Unam ready to assist Govt in tackling curriculum challenges

Kenneth Matengu

The University of Namibia (Unam) has declared its readiness to collaborate with the government in tackling challenges associated with the implementation of the new curriculum.

In 2018, the Ministry of Education, Arts and Culture rolled out a new curriculum, ushering in various challenges during its implementation, notably with the introduction of the Namibia Senior Secondary Certificate Advanced Subsidiary (NSSCAS) level.

This one-year course is designed to be covered in Grade 12, replacing the National Senior Secondary Certificate Higher (NSSCH) level.

Unam vice chancellor Kenneth Matengu says no education system is flawless, and significant challenges exist within the current framework.

“For that we wish to affirm our commitment to working with the ministry to address the major gaps in the implementation of the curriculum, especially the AS level, which requires critical thinking and higher-order analytics,” he says.

A key proposal put forth by Unam involves the establishment of a comprehensive reskilling and upskilling programme for teachers.

“We are ready to launch a reskilling and upskilling programme for teachers. We will also support the professionalisation of the teaching profession. We will discuss this with the ministry,” Matengu says.


Matengu has expressed satisfaction with the increased performance at AS level.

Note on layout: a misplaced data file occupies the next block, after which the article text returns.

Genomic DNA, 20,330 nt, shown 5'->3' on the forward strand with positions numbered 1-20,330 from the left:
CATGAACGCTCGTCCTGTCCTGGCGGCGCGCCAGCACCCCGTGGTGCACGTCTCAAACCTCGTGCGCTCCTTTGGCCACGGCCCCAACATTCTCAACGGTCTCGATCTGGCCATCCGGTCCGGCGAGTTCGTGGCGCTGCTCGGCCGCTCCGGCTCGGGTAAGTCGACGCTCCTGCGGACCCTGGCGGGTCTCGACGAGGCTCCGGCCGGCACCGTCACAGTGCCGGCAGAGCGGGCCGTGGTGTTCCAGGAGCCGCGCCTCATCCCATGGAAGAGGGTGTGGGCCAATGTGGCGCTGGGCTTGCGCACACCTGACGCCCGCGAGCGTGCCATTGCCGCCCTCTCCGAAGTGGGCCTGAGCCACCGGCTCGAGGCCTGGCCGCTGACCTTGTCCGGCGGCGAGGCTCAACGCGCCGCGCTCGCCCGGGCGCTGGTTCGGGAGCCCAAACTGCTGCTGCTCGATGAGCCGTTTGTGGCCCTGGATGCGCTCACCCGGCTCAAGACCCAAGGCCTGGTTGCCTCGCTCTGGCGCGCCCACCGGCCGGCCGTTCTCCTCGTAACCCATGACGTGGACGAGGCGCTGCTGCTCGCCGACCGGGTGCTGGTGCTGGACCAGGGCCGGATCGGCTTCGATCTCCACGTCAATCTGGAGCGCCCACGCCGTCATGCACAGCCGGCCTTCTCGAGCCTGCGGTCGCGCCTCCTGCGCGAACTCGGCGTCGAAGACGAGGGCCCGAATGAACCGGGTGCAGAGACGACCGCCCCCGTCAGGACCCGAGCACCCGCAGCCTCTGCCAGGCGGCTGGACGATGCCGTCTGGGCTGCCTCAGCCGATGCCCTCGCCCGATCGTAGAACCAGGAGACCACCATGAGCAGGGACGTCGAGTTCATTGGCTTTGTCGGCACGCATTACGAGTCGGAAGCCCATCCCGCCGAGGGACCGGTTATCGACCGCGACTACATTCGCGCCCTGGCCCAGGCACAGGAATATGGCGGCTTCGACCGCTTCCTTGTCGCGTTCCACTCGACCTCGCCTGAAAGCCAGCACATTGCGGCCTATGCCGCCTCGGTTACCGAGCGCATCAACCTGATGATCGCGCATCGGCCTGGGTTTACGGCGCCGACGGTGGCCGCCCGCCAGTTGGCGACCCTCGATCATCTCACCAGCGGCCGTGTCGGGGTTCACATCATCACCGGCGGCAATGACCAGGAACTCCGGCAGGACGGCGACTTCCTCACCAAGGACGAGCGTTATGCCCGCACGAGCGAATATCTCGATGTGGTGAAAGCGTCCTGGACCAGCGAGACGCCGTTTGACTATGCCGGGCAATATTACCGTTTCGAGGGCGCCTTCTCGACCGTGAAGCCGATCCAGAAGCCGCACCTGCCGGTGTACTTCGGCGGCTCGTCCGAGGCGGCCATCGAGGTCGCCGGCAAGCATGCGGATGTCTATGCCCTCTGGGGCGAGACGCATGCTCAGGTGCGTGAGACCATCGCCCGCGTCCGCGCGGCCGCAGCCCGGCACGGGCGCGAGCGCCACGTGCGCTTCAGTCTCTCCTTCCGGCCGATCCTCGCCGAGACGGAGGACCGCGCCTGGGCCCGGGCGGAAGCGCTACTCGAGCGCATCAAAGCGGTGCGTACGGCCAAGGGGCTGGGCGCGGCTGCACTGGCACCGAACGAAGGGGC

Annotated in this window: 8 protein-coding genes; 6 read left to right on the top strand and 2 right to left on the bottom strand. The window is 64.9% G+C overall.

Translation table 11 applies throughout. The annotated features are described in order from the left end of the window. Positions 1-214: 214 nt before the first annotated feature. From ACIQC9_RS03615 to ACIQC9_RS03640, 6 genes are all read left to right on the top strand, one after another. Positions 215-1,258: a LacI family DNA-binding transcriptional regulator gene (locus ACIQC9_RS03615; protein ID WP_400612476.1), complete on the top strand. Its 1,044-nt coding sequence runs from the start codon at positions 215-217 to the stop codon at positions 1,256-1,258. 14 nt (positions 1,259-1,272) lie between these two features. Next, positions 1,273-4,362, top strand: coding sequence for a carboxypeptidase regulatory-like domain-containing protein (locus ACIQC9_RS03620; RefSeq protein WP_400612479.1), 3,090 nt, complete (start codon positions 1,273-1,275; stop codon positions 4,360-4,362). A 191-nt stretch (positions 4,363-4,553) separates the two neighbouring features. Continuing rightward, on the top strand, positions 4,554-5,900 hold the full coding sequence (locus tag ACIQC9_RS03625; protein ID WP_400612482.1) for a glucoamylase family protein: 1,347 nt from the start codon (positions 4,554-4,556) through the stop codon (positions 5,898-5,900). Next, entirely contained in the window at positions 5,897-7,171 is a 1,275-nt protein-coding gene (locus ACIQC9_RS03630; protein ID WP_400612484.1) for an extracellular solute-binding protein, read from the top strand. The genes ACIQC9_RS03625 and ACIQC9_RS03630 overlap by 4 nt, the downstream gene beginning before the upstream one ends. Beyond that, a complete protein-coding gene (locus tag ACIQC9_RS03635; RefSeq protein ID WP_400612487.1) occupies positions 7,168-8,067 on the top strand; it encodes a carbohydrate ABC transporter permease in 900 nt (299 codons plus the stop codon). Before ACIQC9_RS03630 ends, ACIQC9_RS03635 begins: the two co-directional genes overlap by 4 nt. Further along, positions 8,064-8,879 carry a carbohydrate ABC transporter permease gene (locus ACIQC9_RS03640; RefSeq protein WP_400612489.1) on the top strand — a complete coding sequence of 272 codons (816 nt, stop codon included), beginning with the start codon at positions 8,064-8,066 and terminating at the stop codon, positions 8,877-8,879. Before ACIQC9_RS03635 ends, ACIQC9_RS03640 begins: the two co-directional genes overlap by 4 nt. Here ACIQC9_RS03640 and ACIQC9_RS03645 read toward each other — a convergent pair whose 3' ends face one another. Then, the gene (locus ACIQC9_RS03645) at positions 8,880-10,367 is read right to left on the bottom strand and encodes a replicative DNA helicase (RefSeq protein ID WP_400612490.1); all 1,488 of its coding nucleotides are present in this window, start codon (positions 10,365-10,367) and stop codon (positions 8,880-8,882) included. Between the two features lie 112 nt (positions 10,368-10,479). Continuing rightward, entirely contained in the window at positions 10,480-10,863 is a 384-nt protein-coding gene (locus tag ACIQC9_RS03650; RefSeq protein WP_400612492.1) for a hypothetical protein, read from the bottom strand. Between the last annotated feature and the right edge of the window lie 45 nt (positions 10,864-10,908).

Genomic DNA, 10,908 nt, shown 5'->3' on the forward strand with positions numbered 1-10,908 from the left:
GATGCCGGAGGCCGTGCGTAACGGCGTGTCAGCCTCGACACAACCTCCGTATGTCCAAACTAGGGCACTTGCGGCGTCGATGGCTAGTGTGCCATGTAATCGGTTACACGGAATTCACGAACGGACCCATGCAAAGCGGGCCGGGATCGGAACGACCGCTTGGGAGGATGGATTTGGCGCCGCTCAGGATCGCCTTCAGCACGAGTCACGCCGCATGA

The education ministry on Wednesday revealed that in 2023, some 10 261 candidates, constituting 25,2% of the total of 40 682 full-time students, are eligible to advance to AS level.

This marks a 3,8% increase from the 8 133 candidates, or 21,4%, who qualified in 2022.

“This especially affirms our decision in 2021 that entry to university should be based on NSSCAS and NSSCO subject combinations,” Matengu says.

The number of pupils qualifying to proceed to AS level has doubled from 5 007 in 2021 to 10 261 in 2023.

“This means more and more pupils are opting to do AS. This is what this country needs. We are looking forward to enrolling these students once they have completed their AS level,” he says.

Unam officially opened the 2024 academic year yesterday, and Matengu said the university has extended the application period to next Friday.

Meanwhile, the International University of Management (IUM) also welcomes the increase in the pass rate.

“The improved performance is an indication that ordinary level and AS level curricula were not the real cause of the poor performance of students in the previous year, as alleged by some,” IUM chancellor David Namwandi says.

He says the 2023 examination results demonstrate a commendable enhancement in academic performance, underscoring the dedication and resilience of students and teachers.

“Resistance to change, especially when change is not properly communicated, is real, and it is likely to be rejected,” Namwandi says.

He says shedding light on the factors contributing to this improvement and recognising the efforts of both teachers and pupils would attract public interest.

Namwandi suggests that the ministry’s initiatives to retrain and empower teachers may have significantly influenced this positive outcome.
“I believe strongly that further capacitation of more teachers through soft skills programmes at various tertiary institutions would yield more notable examination results in the future and become even better.

“Education today is synonymous to upskilling and reskilling of professionals,” he says.

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